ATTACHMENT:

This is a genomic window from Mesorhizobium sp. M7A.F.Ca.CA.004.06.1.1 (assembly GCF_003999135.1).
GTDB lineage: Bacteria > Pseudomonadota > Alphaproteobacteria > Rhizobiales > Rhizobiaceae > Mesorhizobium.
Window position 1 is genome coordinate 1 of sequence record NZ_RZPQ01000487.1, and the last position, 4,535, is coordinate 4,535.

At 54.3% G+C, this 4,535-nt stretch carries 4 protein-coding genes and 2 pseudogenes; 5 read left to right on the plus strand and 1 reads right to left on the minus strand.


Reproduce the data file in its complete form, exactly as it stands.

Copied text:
This is a genomic window from Mesorhizobium sp. M7A.F.Ca.CA.004.06.1.1 (assembly GCF_003999135.1).
GTDB lineage: Bacteria > Pseudomonadota > Alphaproteobacteria > Rhizobiales > Rhizobiaceae > Mesorhizobium.
Window position 1 is genome coordinate 1 of sequence record NZ_RZPQ01000487.1, and the last position, 4,535, is coordinate 4,535.

At 54.3% G+C, this 4,535-nt stretch carries 4 protein-coding genes and 2 pseudogenes; 5 read left to right on the plus strand and 1 reads right to left on the minus strand.